Haiti Crisis: A Short Explainer  - GOAL Global Skip to content

Haiti Crisis: A Short Explainer 


May 13, 2024 • 3 min read

For decades, Haiti has been plagued by political instability, gang violence, and frequent environmental disasters. In recent years, law and order has collapsed and life for Haitians has deteriorated even further. Amid a deepening security crisis, the local economy has crumbled. Hunger has reached unprecedented levels with over 5 million people going to bed hungry every night.

What’s happening in Haiti?

This most recent breakdown began in 2021 with the assassination of Haitian President Jovenel Moïse. Widespread gang violence has since engulfed the country.  

This violence came to a head in February. On 20th February, Moïse’s wife and the former chief of the Haitian National Police were implicated in his killing. Shortly after, with acting Prime Minister Ariel Henry overseas on a state visit to Kenya, local gangs saw an opportunity to seize control. 

Armed groups stormed Haiti’s two largest prisons in March, freeing over 4,500 inmates. In response, the government declared a state of emergency and introduced a nighttime curfew. Despite these measures, empowered gangs blocked all ports of entry and took control of Port-au-Prince, Haiti’s capital. Henry has since been forced to resign, and chaos has ensued with seemingly indiscriminate violence terrorising local communities.  

A cycle of crises 

Disastrous events have plagued Haiti over the last two decades. From constitutional crises to hurricanes and earthquakes, the stage has been set for this recent flare-up. Each crisis pushing the country closer to catastrophe. This isn’t the first time a Haitian leader has been forced out in recent years.  

President Aristide was exiled following a rebel coup in 2004. Since then, numerous Prime Ministers have been forced out or chosen to resign. Each leadership change has diminished the government’s grip on power. And encouraged violent gangs even further.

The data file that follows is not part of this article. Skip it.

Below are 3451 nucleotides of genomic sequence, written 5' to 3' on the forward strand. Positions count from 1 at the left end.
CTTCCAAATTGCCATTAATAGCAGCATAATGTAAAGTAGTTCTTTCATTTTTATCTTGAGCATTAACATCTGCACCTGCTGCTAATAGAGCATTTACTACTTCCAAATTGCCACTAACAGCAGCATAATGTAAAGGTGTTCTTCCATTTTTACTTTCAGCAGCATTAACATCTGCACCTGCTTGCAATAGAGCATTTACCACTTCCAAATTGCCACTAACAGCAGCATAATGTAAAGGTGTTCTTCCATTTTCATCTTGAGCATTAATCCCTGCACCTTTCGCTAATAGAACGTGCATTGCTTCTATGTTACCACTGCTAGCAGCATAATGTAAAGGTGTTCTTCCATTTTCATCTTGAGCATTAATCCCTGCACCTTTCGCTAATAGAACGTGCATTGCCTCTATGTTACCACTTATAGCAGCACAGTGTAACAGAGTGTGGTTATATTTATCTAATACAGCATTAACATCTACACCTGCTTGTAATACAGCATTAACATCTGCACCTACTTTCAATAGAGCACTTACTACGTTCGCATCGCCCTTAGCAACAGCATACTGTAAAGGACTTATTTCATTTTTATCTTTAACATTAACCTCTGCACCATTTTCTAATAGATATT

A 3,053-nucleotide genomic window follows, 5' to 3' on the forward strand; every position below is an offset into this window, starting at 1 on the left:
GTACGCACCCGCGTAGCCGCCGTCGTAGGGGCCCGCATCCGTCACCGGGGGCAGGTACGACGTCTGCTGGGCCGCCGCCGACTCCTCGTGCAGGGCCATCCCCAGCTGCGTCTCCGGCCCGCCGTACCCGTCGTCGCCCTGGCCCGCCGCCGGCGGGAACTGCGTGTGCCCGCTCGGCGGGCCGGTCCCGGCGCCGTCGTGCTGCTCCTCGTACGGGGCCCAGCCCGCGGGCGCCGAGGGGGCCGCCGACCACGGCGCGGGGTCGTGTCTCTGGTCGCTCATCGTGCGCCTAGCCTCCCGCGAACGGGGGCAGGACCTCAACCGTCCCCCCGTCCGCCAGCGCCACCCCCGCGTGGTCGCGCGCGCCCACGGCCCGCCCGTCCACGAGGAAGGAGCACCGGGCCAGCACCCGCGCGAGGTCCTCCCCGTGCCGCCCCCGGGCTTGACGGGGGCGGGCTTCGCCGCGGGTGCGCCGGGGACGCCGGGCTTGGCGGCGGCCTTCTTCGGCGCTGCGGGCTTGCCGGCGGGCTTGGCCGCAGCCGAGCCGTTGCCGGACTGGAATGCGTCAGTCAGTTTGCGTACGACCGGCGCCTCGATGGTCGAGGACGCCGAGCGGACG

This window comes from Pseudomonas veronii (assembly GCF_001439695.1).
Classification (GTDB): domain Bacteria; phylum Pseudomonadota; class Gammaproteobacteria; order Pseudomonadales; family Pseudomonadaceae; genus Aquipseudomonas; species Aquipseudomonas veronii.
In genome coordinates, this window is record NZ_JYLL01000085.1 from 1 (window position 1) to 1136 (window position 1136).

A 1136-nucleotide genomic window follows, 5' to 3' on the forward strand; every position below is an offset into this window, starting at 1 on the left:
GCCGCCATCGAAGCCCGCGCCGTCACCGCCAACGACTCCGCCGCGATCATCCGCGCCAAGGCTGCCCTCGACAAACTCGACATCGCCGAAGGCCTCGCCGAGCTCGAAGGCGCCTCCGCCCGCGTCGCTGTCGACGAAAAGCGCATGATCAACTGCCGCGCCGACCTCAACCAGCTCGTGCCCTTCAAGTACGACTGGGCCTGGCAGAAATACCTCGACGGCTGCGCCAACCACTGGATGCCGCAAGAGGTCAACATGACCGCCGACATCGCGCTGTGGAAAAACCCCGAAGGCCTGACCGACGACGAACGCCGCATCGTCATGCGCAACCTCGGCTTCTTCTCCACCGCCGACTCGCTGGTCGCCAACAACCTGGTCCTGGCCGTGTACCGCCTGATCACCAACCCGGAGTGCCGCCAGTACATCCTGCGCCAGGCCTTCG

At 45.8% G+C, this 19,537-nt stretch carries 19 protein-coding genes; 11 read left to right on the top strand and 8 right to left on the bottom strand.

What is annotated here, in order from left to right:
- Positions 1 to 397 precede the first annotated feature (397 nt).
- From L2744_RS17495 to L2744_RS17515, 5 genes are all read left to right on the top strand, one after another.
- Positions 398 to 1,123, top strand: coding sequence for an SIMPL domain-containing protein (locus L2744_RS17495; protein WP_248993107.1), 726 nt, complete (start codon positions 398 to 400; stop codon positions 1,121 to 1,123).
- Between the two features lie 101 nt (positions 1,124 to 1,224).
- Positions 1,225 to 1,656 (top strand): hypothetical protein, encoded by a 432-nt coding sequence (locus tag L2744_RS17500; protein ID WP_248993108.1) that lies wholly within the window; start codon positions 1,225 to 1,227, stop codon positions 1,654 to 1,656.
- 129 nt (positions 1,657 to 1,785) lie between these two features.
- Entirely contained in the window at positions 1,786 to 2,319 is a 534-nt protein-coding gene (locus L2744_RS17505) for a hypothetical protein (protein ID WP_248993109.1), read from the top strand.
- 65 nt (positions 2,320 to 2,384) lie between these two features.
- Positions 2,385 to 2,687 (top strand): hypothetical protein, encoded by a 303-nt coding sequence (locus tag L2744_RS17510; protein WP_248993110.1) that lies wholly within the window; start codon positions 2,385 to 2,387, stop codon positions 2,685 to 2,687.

Environmental disasters 

Frequent environmental disasters have further destabilised the country. In the last two decades, Haitian communities have faced: 

  • 2008: Hurricane Gustav, killing 77 and destroying 14,500 homes 
  • 2010: A catastrophic earthquake, killing over 300,000 and displacing over 1 million people. 
  • 2012: Hurricane Sandy, killing more than 100 and displacing over 200,000 people. 
  • 2016: Hurricane Matthew, killing nearly 600 people and displacing 35,000. 
  • 2022: A disastrous earthquake in August, coupled with Hurricane Grace, killing over 2,200 and displacing around 220,000 people. 

Added to the unimaginable loss of life, these disasters have forced millions from their home. And destroyed vital infrastructure such as roads, schools and hospitals. As successive Haitian governments have struggled to respond, Haiti’s gangs have filled the power vacuum. Haitian communities need the support of the international community, now more than ever.  

GOALie Emergency Response Haiti

GOAL’s Response 

GOAL has been operating in Haiti since the catastrophic earthquake of 2010. Since then, GOAL’s work in Haiti has primarily focused on emergency relief, emergency preparedness, WASH (water, sanitation, and hygiene), and community resilience.  

Recent political instability and rampant gang violence have fuelled food insecurity and a resurgence of cholera in Port-Au-Prince. With over 5 million people in urgent need of humanitarian assistance, GOAL announced a combined grant from USAID, Irish Aid, UNICEF and EU Humanitarian Aid to fund an emergency response in Haiti last year.

As the crisis continues, GOAL teams are working with local communities to improve access to safe drinking water and distributing cash vouchers to ensure vulnerable families can afford to feed themselves. With gang violence widespread, GOALies are also focusing on safeguarding to help protect women and girls vulnerable to violence, abuse and exploitation.

You can help GOAL’s work in Haiti with a donation today.